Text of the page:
Northwestern chosen to compete in global health summit

Jillian Sandler

A team of Northwestern students from the Feinberg School of Medicine’s Center for Global Health has been selected to attend Emory University’s Global Health Case competition in March.

The team, which had its first meeting Tuesday night, was selected for the first time along with teams from 19 other schools to go to the event, which will take place March 31 in Atlanta. The team is comprised of five students with an interest in global health from several schools across the University. The students were chosen based on recommendations from professors.

According to Daniel Young, Feinberg associate director for global health education, the team of students will be presented with a case study detailing a real-world global health issue and tasked with creating a presentation and multidisciplinary approach to fix the problem. Last year, the competition gave students a case in which African nations were faced with civil crises near their borders as well as budget cuts in East Africa’s branch of the United Nations High Commissioner for Refugees, an organization that helps to rectify issues involving refugees. Teams from Emory, Dartmouth College, Rice University and University of California, San Francisco devised the winning proposals.

Young added the competition is beneficial for NU due to the emphasis on taking an interdisciplinary approach to global health issues, something University officials have discussed.

“We were attracted to the interdisciplinary (nature) of the conference and thought it would be in line with NU’s strategic plan,” he said.

According to one member of the five-student team, Weinberg senior Chris Miller, the team’s meeting Tuesday allowed the members to acquaint themselves with each other’s strengths and weaknesses. He said this will help them refine their interdisciplinary approach in the competition.

“It was great to get to know what people are good at and where they can help out most,” he said.

Another team member, Melissa Latigo, who grew up in Kenya, said her personal history has driven her interest in global health.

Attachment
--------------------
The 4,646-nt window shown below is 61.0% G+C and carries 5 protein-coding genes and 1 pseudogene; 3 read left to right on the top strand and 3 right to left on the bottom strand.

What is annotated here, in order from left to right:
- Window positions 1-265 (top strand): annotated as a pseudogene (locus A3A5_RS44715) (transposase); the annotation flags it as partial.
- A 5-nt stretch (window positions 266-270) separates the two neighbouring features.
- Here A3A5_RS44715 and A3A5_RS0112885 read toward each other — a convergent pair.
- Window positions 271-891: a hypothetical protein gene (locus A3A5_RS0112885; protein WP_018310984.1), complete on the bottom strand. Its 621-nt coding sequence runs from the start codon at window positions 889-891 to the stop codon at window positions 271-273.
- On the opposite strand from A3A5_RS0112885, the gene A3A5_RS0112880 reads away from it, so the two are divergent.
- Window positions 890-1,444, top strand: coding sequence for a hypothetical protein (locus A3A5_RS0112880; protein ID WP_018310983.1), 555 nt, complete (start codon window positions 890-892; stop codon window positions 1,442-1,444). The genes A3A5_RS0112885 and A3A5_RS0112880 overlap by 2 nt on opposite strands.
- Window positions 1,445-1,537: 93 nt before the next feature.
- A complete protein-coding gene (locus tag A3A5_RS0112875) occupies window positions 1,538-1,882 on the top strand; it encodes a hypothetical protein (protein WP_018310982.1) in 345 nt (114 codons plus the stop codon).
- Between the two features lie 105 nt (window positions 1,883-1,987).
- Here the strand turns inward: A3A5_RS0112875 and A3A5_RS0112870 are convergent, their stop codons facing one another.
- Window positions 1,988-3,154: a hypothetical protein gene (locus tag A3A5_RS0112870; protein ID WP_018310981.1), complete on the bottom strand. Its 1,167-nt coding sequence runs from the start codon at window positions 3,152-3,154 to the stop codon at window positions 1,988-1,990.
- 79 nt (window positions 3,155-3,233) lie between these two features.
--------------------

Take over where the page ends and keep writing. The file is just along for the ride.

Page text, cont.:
“I’ve always been passionate about health systems improvement back in those areas, and for me, this is a chance to work with other students who are passionate about global health issues as well,” the fourth-year Feinberg student said.

Along with Latigo and Miller, the team consists of fourth-year Feinberg student Mitra Afshari, Kellogg and McCormick student Shantanu Jani and Kellogg student Kaushik Seethapathy.

Latigo said she is especially interested in working with the team, which will engage in team-building activities and practice case studies before the competition, to determine how to solve problems on a large scale.

“I’m interested in the macro level – I’m more looking at the overall system and how to improve it and all the components that fit together,” Latigo said. “Understanding (how to do that) will require a business skill set and a skill set in public health. I think this competition will give me appreciation for how to solve problems at the macro level.”

Latigo added she and Afshari traveled to Uganda with Kellogg’s Global Health Initiative, where program participants, including business and biomedical engineering students, learned to engineer diagnostic devices for AIDS. Afshari said experiences like these have peaked her interest in global health issues.

“I’ve been lucky enough to have traveled during medical school to many different countries, and the more I travel, the more I become interested in global health and wanting to contribute to the different causes,” she said.

Overall, Young said the opportunity to attend this competition will be a learning experience.

“(The team members) get to work with students they wouldn’t otherwise work with,” he said. “This is something that’s definitely in line with NU’s new strategic plan: trying to work across schools and programs and give them opportunities to network and give them hands-on experience.”

[email protected]

Editor’s note: This article incorrectly spelled a source’s last name. The article has been changed to reflect the correction. The Daily regrets the error.